Eighty years ago this month, the United States competed in the 1936 Berlin Olympic Games in Nazi Germany, with 18 African-American athletes part of the U.S. squad.
Track star Jesse Owens, one of the greatest Olympians of all time, won four gold medals. What the 17 other African-American Olympians did in Berlin, though, has largely been forgotten — and so too has their rough return home to racial segregation.
“Determination! That’s what it takes,” one of the athletes, John Woodruff, said during a 1996 oral history interview for the U.S. Holocaust Memorial Museum. “A lot of fire in the stomach!”
Woodruff won the gold medal in the 800-meter race — and he did it in Adolf Hitler’s Germany.
“There was very definitely a special feeling in winning the gold medal and being a black man,” Woodruff said. “We destroyed his master-race theory whenever we [started] winning those gold medals.”
Cornelius Johnson won the top spot on the medal stand in the high jump. Dave Albritton won silver.
Another medalist was one of Jackie Robinson’s older brothers, Mack, who won silver in the 200-meter dash. Future U.S. Rep. Ralph Metcalfe brought home two medals of his own — a silver in the 100 meters and a gold in the 4×100-meter relay.
In all, the 18 African-Americans, including Owens, won 14 medals — eight of them gold. That was a quarter of the 56 medals won by the entire U.S. team.
Unlike Woodruff and the other African-American medalists, though, two Jewish athletes on the U.S. team did not get a shot at winning any medals. Runners Marty Glickman and Sam Stoller were benched at the last minute and replaced with Owens and Metcalfe in the men’s 4×100-meter relay.
A similar move took place in 1932, when Tidye Pickett and Louise Stokes became the first black women to qualify for the U.S. team but were later replaced with white runners.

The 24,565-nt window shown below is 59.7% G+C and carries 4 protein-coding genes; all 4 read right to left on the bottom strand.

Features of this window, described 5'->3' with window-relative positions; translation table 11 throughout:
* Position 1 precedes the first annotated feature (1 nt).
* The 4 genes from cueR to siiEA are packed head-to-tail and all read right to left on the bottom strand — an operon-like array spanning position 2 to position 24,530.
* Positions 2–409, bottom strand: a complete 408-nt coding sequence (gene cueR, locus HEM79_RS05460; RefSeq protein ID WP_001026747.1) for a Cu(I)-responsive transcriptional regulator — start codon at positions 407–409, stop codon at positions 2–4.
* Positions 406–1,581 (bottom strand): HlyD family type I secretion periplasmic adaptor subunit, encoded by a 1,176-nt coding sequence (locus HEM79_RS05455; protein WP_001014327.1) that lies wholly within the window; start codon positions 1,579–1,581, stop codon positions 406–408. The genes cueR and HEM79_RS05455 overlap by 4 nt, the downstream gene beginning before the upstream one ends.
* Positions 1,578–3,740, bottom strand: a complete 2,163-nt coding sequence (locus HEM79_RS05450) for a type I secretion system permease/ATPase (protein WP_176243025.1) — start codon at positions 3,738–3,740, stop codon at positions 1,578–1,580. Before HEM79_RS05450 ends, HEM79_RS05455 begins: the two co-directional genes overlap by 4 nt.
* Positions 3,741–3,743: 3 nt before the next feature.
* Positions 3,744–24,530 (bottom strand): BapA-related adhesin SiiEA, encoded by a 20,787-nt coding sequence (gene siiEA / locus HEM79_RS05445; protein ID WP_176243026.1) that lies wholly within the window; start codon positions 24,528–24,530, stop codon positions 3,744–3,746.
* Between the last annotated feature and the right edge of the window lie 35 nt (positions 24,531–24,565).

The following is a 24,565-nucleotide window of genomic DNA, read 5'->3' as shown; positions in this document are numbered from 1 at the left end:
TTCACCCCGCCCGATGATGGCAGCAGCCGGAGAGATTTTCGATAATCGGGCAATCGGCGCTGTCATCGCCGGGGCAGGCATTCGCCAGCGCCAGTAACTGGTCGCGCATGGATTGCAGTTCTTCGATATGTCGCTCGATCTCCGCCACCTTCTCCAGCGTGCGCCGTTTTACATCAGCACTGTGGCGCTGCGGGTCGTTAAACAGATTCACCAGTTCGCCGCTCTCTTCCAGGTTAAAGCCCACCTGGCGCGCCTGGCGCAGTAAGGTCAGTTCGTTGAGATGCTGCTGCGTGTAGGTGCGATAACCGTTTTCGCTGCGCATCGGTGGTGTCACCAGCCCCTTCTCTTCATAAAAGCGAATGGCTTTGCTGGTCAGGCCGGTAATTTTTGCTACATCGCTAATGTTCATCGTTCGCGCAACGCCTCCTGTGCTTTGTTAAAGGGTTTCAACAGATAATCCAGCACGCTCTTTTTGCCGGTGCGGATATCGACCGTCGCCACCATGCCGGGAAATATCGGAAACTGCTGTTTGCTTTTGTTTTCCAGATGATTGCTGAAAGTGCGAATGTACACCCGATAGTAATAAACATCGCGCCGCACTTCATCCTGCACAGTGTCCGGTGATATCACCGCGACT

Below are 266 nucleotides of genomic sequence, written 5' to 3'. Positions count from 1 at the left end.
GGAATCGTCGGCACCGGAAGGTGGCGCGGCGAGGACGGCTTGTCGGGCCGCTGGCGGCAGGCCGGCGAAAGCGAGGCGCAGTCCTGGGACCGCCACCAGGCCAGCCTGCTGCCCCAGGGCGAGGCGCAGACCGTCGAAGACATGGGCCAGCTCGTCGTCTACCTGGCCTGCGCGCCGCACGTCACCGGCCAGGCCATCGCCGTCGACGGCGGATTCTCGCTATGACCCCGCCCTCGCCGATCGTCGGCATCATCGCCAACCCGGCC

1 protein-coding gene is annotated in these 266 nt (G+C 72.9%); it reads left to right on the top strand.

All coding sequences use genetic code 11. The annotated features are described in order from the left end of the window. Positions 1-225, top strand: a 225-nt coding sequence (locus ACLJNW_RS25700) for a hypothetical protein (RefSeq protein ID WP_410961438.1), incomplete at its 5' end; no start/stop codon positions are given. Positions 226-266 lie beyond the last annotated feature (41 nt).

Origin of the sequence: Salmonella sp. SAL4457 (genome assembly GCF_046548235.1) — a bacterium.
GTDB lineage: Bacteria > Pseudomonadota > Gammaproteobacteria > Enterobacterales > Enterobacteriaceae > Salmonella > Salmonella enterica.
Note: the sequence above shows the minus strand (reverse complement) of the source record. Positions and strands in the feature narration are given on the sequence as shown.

Pickett and Stokes were eager to finally compete four years later in Berlin. Pickett did run in the hurdles, but she broke her foot during a semifinal race. Stokes was replaced again with a white teammate.
“I think [Stokes] could’ve been the first black woman to bring home a gold medal for America,” says Deborah Riley Draper, who wrote, directed and produced a new documentary called Olympic Pride, American Prejudice.
The film includes another story of disappointment: African-American boxer Howell King, who was sent home from Berlin by the U.S. boxing team manager.
Supposedly, the decision was because of “homesickness,” but Draper says King suspected the manager wanted to replace him with a white boxer.
“Howell King himself said, ‘I didn’t quit! I took a 10-day boat to Berlin. Why would I quit and want to go all the way back to Detroit?’ ” Draper says.
All of the African-American athletes at the 1936 Olympics should be remembered, Draper says, not just Owens.
“It was easier to tell the story of one African-American because that’s an anomaly,” Draper says. “But 18, that’s a lot for Jim Crow newspapers to want to report on.”
The 18 were called “The Black Eagles” by The Pittsburgh Courier, an influential African-American newspaper. In Berlin, they lived in the racially integrated Olympic Village, which was a high point many would never experience again.
“They were Olympic athletes when they were on the medal stand,” Draper says. “When they came back home to a segregated America, they came back to being Negroes.”
Some entered academia. Others held elected office.
Many struggled to establish stable careers, including Robinson, the silver medalist. He once used his Olympic jacket to keep warm while working as a street sweeper.
Still, according to University of Mississippi historian Charles Ross, all the athletes represented a generation of pioneers who chiseled away at stereotypes.
Ross says the 18 African-American Olympians of 1936 understood that their dreams had to be limited. None of them were invited to the White House, or shook the hand of President Franklin Roosevelt.
Months after Owens returned home, he told a crowd, “The president didn’t even send me a telegram.”